There are so many writing tips out there, and it’s impossible to pay heed to them all. How are you supposed to write a novel in silence while listening to relaxing music? Or in a well-lit room beneath the shade of a tree? Or sitting comfortably and choreographing a contortion routine?
My point is, there are so many tried and tested methods out there that won’t work for you; but don’t fret. No two writers are the same, and while I personally prefer the former in each of the conundrums posted above, Tom down the road might get the most from his pen practicing yoga in a field, the dulcet tones of Michael Bublé pouring into his ears from a personal radio.
And finding the ideal setting is relatively easy in comparison to what comes next; writing. Again, the advice is vast and varying, and if you scour through it all for those golden nuggets that are going to help in your quest, you might just lose impetus, and the story that has been rattling around your head may never be told. I’d like to say that what I offer here are the cheat notes, but no doubt my advice will be of no use at all to some. But for those that it will help – my fellow horror writers, I give you my five top tips for writing a novel.
- Believe it.
Don’t just believe in it, but believe the story itself. Even if you’re writing about an underwater zombie apocalypse on a far-off planet, four thousand years in the future. Recount those events like you’re certain they’ve happened, or in this case will happen; otherwise, the reader might not buy into either, and they’ll never see it through to the end. Moreover, maybe you won’t see it through to the end. Write something that you as a reader would like to read. If you’d rather see a story about a bloodthirsty vampire who targets funerals because he can’t bring himself to kill, write that instead. And if you do, I expect to at least have a character named after me.
- You don’t have to write chronologically.
Of course, everyone who picks up your work is going to read it in order from the beginning, hopefully right through to the very end, but that doesn’t mean you have to write it that way. Some days, you’re going to find yourself in the frame of mind to write later sections, so write them. You can connect all the dots another day; don’t waste time not writing if the next chronological sequence isn’t coming easy. Who cares if you write Uncle Jeff’s wake before you’ve even killed him off? One thing remains the same: Uncle Jeff still dies.
- Know your characters.
Don’t just give them a name and a vague description; know them like you know yourself. What are their favourite colours? What were their childhood aspirations? Do they drink? Do they smoke? You don’t want them to mention in passing that they’re not a fan of Mexican cuisine, only to dive head first into a plate of quesadillas at Uncle Jeff’s wake. Who even serves quesadillas at a wake? Maybe you should give your caterer a profile, too.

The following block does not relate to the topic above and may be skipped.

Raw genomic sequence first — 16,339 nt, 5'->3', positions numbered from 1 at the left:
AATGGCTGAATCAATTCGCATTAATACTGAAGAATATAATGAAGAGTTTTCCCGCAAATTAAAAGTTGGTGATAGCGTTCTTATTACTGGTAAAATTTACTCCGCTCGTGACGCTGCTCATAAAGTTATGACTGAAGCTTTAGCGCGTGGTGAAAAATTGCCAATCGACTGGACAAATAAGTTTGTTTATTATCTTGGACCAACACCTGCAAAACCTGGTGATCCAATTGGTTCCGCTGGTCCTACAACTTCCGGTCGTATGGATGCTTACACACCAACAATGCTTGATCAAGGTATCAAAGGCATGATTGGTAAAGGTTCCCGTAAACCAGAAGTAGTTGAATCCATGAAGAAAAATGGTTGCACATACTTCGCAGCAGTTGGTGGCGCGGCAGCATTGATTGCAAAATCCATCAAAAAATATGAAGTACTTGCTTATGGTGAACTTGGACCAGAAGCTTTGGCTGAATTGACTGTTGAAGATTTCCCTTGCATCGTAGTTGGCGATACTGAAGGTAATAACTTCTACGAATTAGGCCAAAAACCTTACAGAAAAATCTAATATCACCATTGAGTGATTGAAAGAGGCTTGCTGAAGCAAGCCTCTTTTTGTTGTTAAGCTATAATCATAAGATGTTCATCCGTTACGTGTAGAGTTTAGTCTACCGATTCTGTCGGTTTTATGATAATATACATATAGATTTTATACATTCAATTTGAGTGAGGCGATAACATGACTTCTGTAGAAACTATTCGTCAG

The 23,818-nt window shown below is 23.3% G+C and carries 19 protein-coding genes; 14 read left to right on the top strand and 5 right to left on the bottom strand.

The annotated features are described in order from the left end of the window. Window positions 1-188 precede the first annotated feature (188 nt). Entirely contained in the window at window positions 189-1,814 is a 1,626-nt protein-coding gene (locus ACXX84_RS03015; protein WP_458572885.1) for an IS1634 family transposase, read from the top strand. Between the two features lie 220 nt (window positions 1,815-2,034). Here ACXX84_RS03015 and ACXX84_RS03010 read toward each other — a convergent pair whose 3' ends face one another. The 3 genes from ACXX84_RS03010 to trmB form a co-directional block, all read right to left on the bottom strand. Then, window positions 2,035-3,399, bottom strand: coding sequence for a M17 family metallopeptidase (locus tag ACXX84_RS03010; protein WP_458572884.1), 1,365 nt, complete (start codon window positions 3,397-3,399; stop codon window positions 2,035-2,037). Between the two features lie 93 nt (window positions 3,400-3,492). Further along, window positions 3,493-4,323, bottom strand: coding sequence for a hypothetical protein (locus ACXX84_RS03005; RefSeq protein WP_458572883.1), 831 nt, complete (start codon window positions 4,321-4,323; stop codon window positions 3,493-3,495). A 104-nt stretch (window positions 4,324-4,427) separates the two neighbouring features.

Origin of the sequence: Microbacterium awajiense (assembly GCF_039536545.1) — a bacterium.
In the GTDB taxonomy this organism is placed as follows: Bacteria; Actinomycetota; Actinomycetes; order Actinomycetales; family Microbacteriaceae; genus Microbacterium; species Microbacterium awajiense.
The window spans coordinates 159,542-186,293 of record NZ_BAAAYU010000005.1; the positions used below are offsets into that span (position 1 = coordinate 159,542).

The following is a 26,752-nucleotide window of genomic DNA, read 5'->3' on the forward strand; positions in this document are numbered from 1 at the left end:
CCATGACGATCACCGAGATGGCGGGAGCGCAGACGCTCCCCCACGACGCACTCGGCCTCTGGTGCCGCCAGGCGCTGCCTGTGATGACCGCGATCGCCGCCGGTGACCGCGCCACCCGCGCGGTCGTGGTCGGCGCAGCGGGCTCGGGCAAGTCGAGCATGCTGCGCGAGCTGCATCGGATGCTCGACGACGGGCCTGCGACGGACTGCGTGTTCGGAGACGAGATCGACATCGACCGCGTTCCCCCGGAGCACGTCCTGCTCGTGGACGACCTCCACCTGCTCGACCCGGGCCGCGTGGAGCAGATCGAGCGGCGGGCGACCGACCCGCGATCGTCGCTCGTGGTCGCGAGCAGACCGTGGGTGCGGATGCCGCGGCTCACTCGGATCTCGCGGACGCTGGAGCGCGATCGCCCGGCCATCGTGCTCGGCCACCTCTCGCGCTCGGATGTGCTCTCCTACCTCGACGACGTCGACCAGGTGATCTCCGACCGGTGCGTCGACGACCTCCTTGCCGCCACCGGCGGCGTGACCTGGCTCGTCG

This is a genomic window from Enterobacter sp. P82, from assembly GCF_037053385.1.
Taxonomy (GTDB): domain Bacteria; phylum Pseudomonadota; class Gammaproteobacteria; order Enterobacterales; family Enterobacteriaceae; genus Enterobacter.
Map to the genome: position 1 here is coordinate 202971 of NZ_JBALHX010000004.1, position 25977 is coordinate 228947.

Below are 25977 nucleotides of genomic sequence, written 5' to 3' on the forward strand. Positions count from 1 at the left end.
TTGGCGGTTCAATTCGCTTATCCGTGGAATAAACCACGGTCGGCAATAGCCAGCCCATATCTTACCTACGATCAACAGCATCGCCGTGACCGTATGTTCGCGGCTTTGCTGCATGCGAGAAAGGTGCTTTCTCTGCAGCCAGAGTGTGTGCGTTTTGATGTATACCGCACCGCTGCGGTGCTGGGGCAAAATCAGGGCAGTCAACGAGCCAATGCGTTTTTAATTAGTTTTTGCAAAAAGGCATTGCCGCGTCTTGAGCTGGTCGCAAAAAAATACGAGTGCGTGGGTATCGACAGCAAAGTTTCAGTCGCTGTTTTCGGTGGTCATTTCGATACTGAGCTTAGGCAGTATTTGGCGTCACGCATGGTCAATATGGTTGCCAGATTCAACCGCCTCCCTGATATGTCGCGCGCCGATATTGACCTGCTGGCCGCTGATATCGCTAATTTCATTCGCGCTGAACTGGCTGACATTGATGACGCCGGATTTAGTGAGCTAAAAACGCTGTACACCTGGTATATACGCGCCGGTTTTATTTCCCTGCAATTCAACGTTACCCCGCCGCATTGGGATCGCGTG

- Write everything.
And I mean everything. That chapter where Colin goes to buy a new car. Why is Dave the salesman so angry? Who is he on the phone to when he disappears into his office to fetch the keys, while we’re left out in the showroom with Colin, admiring his reflection in the paintwork of a convertible? What was his day like up to this point? No one knows for sure. But you should. So write it. These are scenes that will probably never see the light of day, but even if they only exist physically as hastily scribbled bullet points on the back of a paper napkin, they’ll make writing that exchange with Colin a breeze. Having it written down makes it easier to refer to at a later date, and may even inspire you to write things into the story that you hadn’t considered before. Maybe Dave the salesman is angry because his own car was stolen. Maybe the phone call was from his panicked son, confessing to stealing the car and drunkenly hitting a pedestrian. Maybe Dave is connected to Uncle Jeff’s death… Which brings me on to my final point.
- Don’t force the writing down a path – let it take its course.
Knowing exactly which direction the story is going before you sit down to write is fantastic – but chances are your reader will know it too, so never ignore those forks in the road when they present themselves if you’re hoping to pull off a major plot twist. Surprising yourself as the writer is even greater than being surprised as a reader; if you come to a stage in your story where you suddenly realise that everything up to this point could actually be leading down a completely different route and you never saw it coming until now, then consider making that detour, because your reader won’t be suspecting it either. What do you mean Jeff isn’t dead? Forcing the writing can leave you at a dead-end; allowing it to dictate the journey will uncover a world of open roads.
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D.M. Woon is the author of Tales of The Bastard Drunk, a novel recently published by Mystery and Horror, LLC.
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Two travellers. One haunted town. A secluded pub. A bastard drunk.
“Buy The Bastard a brandy, an’ he might jus’ tell you a tale ‘bout this town…”
Kramusville is a town with a long and bloody history. When Paul and Fitz arrive on foot, desperate for shelter, they only find one place that appears to be open – The Finger Inn. There’s a train in the morning, but during the long night they hear the Tales of The Bastard Drunk. Tales filled with depravity and gore, each worse than the one before. They pray for the dawn to come, so they can leave – but will Kramusville let them go?
A novel that unveils the most terrible of secrets, whilst questioning the art of storytelling itself. Be warned: not a book for delicate sensibilities.
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